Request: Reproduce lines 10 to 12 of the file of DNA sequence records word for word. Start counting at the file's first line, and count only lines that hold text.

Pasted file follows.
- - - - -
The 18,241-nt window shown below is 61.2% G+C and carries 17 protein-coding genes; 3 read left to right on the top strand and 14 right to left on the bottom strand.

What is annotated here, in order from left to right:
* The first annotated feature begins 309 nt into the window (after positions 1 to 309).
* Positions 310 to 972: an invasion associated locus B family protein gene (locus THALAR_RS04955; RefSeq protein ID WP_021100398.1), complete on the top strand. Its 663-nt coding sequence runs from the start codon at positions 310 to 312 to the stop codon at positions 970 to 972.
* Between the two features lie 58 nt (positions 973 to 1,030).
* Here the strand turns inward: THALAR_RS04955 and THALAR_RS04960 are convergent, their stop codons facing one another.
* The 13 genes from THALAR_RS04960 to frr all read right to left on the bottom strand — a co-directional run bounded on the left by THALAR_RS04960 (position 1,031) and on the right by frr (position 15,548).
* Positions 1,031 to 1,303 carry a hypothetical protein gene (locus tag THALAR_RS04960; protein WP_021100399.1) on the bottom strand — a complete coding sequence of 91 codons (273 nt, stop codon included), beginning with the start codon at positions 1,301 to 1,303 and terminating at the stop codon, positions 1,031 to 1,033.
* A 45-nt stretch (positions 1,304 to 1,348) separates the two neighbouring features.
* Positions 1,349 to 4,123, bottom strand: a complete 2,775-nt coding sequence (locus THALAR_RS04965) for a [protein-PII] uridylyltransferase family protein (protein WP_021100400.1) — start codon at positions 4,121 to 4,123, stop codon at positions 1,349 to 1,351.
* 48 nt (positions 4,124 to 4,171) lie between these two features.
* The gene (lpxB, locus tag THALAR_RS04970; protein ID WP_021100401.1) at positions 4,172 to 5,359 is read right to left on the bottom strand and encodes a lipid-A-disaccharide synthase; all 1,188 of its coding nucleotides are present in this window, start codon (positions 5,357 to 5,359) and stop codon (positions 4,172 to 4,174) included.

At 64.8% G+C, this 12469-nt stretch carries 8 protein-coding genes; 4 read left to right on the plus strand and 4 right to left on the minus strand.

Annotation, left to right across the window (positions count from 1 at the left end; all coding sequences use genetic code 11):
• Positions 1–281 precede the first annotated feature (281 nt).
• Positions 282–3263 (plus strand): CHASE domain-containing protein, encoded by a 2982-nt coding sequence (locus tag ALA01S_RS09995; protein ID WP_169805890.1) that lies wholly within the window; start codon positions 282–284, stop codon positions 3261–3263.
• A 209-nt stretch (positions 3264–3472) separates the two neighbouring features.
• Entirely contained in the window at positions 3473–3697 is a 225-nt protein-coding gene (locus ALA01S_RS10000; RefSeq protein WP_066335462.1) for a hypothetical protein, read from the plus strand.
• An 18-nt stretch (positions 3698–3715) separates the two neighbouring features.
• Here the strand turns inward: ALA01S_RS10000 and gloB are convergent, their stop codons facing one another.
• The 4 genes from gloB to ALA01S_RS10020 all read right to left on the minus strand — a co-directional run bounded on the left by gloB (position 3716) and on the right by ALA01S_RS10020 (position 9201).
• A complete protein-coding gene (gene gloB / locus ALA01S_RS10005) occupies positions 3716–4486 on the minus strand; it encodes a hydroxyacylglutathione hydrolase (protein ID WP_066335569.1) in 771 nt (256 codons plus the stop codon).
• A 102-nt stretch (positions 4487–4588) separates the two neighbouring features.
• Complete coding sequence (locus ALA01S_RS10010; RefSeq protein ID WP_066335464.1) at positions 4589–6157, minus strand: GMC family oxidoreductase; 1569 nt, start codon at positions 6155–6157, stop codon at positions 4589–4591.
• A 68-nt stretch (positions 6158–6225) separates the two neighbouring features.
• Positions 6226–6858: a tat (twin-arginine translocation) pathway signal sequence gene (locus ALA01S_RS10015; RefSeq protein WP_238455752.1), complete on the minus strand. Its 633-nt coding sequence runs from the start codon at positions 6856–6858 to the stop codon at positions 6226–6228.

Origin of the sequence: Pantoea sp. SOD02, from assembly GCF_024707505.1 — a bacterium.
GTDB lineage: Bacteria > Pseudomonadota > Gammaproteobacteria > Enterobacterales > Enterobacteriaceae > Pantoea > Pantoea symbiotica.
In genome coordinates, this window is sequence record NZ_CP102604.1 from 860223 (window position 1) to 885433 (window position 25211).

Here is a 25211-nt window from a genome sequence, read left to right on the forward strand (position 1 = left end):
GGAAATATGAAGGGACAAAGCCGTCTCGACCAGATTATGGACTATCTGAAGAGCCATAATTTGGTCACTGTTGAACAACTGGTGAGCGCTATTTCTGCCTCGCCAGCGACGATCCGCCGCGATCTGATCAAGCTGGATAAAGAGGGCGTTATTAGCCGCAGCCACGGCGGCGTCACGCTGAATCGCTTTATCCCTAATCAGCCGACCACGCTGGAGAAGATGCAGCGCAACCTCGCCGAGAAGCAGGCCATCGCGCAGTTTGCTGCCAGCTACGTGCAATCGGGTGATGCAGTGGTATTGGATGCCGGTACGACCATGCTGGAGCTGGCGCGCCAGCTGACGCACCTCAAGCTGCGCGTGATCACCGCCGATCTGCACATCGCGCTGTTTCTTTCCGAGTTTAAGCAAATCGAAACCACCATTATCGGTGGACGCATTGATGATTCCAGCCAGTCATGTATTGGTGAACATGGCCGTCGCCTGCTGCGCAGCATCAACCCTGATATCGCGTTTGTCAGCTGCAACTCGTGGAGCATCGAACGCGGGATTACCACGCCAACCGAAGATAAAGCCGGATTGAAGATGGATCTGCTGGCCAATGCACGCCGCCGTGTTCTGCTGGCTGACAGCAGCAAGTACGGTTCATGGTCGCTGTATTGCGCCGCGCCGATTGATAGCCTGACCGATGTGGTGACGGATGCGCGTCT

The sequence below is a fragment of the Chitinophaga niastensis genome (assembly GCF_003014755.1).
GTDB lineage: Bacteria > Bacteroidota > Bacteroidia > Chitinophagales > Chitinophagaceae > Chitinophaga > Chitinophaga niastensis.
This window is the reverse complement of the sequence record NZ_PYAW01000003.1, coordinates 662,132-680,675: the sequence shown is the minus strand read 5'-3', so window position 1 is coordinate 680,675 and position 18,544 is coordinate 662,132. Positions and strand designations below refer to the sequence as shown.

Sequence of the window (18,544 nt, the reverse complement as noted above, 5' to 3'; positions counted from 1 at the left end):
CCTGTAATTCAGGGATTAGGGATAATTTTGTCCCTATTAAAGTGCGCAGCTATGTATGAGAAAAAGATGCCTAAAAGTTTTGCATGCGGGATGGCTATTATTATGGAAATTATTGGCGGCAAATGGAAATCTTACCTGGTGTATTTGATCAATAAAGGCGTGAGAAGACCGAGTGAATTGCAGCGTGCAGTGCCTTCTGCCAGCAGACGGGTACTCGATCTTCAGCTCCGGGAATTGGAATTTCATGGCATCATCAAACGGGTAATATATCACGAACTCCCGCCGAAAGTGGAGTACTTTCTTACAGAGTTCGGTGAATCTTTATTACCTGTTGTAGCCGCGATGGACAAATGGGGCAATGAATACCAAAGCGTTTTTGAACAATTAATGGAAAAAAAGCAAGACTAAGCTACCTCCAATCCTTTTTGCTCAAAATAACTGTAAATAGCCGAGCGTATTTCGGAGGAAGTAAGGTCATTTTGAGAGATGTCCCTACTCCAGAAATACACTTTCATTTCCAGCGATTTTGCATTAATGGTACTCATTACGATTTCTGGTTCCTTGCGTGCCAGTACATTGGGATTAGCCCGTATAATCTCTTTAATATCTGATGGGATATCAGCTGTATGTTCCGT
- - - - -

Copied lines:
* Positions 1,349 to 4,123, bottom strand: a complete 2,775-nt coding sequence (locus THALAR_RS04965) for a [protein-PII] uridylyltransferase family protein (protein WP_021100400.1) — start codon at positions 4,121 to 4,123, stop codon at positions 1,349 to 1,351.
* 48 nt (positions 4,124 to 4,171) lie between these two features.
* The gene (lpxB, locus tag THALAR_RS04970; protein ID WP_021100401.1) at positions 4,172 to 5,359 is read right to left on the bottom strand and encodes a lipid-A-disaccharide synthase; all 1,188 of its coding nucleotides are present in this window, start codon (positions 5,357 to 5,359) and stop codon (positions 4,172 to 4,174) included.